DELIVERING affordable homes for young people and reopening discussions around a town centre university campus are top priorities for the chair of a key committee.

Cllr Tom Jennings (LAB – Bewsey and Whitecross), who chairs the supporting the local economy policy committee, has outlined four key 'ambitions' he believes could generate further growth in the town.

They comprise starter or affordable homes for young people, a digital hub in Warrington, discussions around a university campus in the town centre and transforming the gateways into the borough.

He said: "I am absolutely delighted to be in the role, after only two years on the council.

"I don’t take this role as chair of the committee for granted, I feel privileged to be elected by my peers to this position.

"I was born in Warrington and want to see it thrive.

"My frustration while sitting on the committee, and reason for standing for chair, was that not a single policy had come from the committee in the last two years.

"This policy committee has got to be an engine room for ideas.

"Unfortunately, we don’t get to make decisions but help make decisions of cabinet members much easier."


Cllr Jennings hailed the progress on Time Square and the 'organic growth' of the Cultural Quarter, as well as the new properties coming forward.

Warrington Guardian: The Parr Hall in the Cultural Quarter

The cultural quarter

But he insists looking into affordable and starter homes for young professionals is a 'necessity'.

He said: "My intention is to look at the city-makers – the young professionals who are born here, went to school and started work here but, currently, move on elsewhere to start their lives.

"It’s about understanding the offers of Manchester, Liverpool, Leeds and Sheffield but developing how we can raise the bar so that young professionals consider Warrington as an upcoming and unique destination.

"I don’t want young Warringtonians to be locked out of living in their own town.

"I want the council and partners to consider building developments that are for young professionals who were born in this town, so the city-makers have somewhere where their hometown can become their home."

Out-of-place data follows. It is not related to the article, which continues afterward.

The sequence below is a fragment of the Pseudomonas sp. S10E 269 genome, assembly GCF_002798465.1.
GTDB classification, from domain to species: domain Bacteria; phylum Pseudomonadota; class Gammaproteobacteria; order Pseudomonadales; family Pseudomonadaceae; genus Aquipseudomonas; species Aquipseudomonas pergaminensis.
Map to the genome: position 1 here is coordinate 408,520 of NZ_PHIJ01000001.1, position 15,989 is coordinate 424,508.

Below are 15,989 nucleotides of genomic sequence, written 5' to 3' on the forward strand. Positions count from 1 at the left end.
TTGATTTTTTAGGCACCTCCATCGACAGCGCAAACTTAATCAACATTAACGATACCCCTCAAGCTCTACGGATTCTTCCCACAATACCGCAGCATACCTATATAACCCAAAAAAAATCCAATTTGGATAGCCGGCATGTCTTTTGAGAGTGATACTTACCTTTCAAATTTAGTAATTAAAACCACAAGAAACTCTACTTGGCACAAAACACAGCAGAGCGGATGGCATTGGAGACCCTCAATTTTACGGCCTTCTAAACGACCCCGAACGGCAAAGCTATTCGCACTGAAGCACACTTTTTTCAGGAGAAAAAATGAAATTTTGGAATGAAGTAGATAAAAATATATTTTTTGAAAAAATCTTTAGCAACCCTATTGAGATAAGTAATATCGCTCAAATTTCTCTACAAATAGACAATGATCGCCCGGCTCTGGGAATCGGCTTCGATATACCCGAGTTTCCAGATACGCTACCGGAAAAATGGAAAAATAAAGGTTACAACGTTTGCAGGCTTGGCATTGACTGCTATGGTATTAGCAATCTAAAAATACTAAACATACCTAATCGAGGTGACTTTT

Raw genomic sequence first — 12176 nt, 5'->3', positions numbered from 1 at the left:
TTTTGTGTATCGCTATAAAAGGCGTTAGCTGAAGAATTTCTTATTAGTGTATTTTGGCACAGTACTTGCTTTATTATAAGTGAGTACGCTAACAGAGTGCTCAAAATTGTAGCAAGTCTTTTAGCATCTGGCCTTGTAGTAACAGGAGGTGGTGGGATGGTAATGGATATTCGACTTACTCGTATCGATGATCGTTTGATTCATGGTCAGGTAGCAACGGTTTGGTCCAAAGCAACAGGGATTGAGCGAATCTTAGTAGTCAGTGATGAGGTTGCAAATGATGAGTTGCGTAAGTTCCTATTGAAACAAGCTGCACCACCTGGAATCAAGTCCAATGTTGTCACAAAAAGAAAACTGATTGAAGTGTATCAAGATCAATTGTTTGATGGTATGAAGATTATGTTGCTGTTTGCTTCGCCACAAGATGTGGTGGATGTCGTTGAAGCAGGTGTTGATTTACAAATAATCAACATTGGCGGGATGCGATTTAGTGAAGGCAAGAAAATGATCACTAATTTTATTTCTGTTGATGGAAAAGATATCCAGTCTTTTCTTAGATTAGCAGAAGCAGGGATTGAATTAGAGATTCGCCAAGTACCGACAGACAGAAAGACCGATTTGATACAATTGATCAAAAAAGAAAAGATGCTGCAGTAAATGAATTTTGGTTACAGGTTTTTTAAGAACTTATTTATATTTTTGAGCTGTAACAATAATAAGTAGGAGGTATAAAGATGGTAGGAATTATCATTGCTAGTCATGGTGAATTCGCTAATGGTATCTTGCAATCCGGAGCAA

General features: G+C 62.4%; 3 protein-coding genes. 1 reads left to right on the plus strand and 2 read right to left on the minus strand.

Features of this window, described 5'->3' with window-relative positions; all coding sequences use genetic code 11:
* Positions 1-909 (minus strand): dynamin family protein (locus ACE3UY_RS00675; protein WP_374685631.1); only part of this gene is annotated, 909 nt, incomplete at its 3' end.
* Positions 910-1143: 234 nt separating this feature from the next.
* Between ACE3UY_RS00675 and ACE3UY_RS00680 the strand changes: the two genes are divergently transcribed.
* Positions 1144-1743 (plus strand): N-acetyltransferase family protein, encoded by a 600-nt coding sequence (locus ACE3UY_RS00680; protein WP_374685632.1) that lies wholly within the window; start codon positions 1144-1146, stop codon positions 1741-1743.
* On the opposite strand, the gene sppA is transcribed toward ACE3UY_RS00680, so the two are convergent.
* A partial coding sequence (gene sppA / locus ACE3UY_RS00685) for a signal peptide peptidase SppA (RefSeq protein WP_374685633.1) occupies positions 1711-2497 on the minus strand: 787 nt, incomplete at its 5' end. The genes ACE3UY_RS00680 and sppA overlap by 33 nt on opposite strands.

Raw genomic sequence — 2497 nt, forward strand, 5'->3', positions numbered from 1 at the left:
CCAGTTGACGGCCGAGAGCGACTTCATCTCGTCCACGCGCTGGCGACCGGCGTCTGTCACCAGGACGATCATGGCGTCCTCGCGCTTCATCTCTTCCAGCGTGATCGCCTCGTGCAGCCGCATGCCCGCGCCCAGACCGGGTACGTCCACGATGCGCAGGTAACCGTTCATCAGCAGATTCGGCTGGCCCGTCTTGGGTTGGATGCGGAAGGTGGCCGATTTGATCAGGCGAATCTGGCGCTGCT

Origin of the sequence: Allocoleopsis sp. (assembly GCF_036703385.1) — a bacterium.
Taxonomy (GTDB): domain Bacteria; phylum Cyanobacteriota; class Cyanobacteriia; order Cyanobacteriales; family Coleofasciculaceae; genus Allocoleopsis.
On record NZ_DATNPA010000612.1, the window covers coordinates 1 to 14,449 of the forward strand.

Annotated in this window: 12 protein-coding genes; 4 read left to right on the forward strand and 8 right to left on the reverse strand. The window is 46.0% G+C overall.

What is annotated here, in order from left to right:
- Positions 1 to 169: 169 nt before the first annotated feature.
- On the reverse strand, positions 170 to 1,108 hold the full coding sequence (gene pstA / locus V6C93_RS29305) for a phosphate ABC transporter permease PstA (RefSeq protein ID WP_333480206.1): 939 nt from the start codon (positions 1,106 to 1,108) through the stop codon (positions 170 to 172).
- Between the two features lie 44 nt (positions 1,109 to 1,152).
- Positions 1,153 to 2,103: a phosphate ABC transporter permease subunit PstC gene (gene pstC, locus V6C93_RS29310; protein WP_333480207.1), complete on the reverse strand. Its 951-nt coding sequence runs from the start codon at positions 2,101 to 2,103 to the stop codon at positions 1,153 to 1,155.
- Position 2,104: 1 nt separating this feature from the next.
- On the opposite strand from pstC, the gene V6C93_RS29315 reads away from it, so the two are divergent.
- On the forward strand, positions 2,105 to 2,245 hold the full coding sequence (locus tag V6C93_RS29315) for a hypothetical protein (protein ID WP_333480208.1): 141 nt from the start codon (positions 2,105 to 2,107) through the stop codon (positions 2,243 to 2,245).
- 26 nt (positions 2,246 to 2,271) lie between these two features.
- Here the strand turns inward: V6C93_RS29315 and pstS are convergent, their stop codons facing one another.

And Cllr Jennings was keen to highlight the need for a digital hub in the town.

He said: "We have been talking about a digital hub for years, the potential for it to help start-ups and nurture entrepreneurship is incredible.

"A lot of people are committed to it and there are some great examples across the north west, so it’s about sewing those aspirations together and exploring what the council can do to help build a business case for a digital hub.

"It is about building a city life ethos that will bring those city-makers to Warrington and help with its growth."

And he wants Town Hall chiefs to put discussions around a town centre university campus, as well as the transformation of gateways into the borough, firmly on the agenda.

He said: "This is not something I want to bring forward purely to discuss it – let’s harness previous discussions into the work programme and invite bodies who have worked on developing university sites that are now operating and thriving.

"What better way to support the local economy than to have students taking part-time jobs and, crucially, spending their money in our local shops, as opposed to in Manchester, Liverpool, Leeds and Sheffield?

"Students help build their town centres.

"I think all Labour councillors are excited for the vision for Warrington.

"But it is really important to have cross-party discussions too."


On the topic of the gateways, he added: "How does Warrington look to people coming into the town at motorway junctions and at our rail links?

"How can we best sell Warrington to visitors?

"That is something which is really important to me.

Warrington Guardian: Walton Hall and Gardens

Walton Hall

"When someone is coming here for tourism, to see Walton Gardens for example, or to head to Time Square, how are we making sure we are selling Warrington from the start?

"In Manchester, there is always a crane in the sky and you always feel like it’s growing and thriving, it’s exciting.

“Warrington isn’t Manchester, I understand that, but there are lots of things going on which make people look up and feel proud of Warrington – and excited at what’s coming next for Cheshire’s largest town.

"That’s why we need a proper brand and identity to showcase what we have to offer."